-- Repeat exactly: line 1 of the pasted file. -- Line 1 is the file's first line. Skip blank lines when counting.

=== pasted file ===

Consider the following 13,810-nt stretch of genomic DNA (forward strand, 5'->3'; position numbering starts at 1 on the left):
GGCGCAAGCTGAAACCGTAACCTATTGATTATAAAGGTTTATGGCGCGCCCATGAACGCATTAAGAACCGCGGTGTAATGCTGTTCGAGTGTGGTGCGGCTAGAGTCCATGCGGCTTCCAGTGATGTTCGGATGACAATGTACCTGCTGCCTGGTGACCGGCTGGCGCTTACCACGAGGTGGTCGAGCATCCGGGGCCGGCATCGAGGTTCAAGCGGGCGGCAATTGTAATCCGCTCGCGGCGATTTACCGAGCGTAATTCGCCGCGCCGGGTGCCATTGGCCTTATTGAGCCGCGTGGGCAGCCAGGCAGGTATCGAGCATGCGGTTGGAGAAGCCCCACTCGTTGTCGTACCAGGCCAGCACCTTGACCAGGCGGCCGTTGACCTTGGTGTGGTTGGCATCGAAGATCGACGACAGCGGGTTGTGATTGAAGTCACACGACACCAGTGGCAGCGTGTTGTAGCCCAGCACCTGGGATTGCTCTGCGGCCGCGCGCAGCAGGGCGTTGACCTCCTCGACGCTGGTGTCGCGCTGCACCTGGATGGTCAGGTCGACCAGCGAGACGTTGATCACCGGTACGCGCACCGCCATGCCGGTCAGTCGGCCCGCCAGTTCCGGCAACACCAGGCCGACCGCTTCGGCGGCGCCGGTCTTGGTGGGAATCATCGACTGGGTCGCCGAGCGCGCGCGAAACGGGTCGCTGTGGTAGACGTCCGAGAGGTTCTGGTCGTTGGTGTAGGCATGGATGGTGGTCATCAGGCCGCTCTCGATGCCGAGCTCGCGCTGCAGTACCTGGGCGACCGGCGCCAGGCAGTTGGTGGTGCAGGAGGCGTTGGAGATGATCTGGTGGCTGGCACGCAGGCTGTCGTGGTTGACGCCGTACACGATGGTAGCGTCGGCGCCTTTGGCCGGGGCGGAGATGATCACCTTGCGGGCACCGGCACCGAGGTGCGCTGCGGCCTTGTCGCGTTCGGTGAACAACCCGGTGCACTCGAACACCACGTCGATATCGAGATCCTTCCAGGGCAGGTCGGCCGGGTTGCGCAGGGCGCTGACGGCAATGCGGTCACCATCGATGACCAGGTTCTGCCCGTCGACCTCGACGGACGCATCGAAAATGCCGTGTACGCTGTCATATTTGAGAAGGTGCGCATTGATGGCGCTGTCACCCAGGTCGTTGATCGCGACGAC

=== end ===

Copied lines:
Consider the following 13,810-nt stretch of genomic DNA (forward strand, 5'->3'; position numbering starts at 1 on the left):